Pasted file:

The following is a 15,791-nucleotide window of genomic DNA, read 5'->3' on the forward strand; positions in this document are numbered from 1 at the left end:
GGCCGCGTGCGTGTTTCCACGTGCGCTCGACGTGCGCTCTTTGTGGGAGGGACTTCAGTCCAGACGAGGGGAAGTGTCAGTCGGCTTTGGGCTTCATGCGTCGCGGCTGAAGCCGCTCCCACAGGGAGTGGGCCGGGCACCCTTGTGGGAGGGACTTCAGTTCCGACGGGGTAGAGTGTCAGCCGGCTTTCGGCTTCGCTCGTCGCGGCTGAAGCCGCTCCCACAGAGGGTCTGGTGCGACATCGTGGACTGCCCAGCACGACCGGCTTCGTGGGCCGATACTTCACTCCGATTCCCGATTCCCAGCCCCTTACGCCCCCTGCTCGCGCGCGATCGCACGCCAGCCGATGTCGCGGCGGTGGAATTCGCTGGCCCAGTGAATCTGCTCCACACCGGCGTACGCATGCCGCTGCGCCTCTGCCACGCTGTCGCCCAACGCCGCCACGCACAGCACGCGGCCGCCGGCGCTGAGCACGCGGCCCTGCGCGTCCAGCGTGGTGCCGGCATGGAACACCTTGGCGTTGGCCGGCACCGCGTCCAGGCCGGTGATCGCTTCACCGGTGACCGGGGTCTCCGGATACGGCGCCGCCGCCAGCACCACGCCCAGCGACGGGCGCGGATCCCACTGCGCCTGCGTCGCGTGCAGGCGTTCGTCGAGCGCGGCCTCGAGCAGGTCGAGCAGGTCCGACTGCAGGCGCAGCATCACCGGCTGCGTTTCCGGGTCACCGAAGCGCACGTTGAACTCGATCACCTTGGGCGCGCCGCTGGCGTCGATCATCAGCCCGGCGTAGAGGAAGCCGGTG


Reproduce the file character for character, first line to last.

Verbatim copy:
The following is a 15,791-nucleotide window of genomic DNA, read 5'->3' on the forward strand; positions in this document are numbered from 1 at the left end:
GGCCGCGTGCGTGTTTCCACGTGCGCTCGACGTGCGCTCTTTGTGGGAGGGACTTCAGTCCAGACGAGGGGAAGTGTCAGTCGGCTTTGGGCTTCATGCGTCGCGGCTGAAGCCGCTCCCACAGGGAGTGGGCCGGGCACCCTTGTGGGAGGGACTTCAGTTCCGACGGGGTAGAGTGTCAGCCGGCTTTCGGCTTCGCTCGTCGCGGCTGAAGCCGCTCCCACAGAGGGTCTGGTGCGACATCGTGGACTGCCCAGCACGACCGGCTTCGTGGGCCGATACTTCACTCCGATTCCCGATTCCCAGCCCCTTACGCCCCCTGCTCGCGCGCGATCGCACGCCAGCCGATGTCGCGGCGGTGGAATTCGCTGGCCCAGTGAATCTGCTCCACACCGGCGTACGCATGCCGCTGCGCCTCTGCCACGCTGTCGCCCAACGCCGCCACGCACAGCACGCGGCCGCCGGCGCTGAGCACGCGGCCCTGCGCGTCCAGCGTGGTGCCGGCATGGAACACCTTGGCGTTGGCCGGCACCGCGTCCAGGCCGGTGATCGCTTCACCGGTGACCGGGGTCTCCGGATACGGCGCCGCCGCCAGCACCACGCCCAGCGACGGGCGCGGATCCCACTGCGCCTGCGTCGCGTGCAGGCGTTCGTCGAGCGCGGCCTCGAGCAGGTCGAGCAGGTCCGACTGCAGGCGCAGCATCACCGGCTGCGTTTCCGGGTCACCGAAGCGCACGTTGAACTCGATCACCTTGGGCGCGCCGCTGGCGTCGATCATCAGCCCGGCGTAGAGGAAGCCGGTG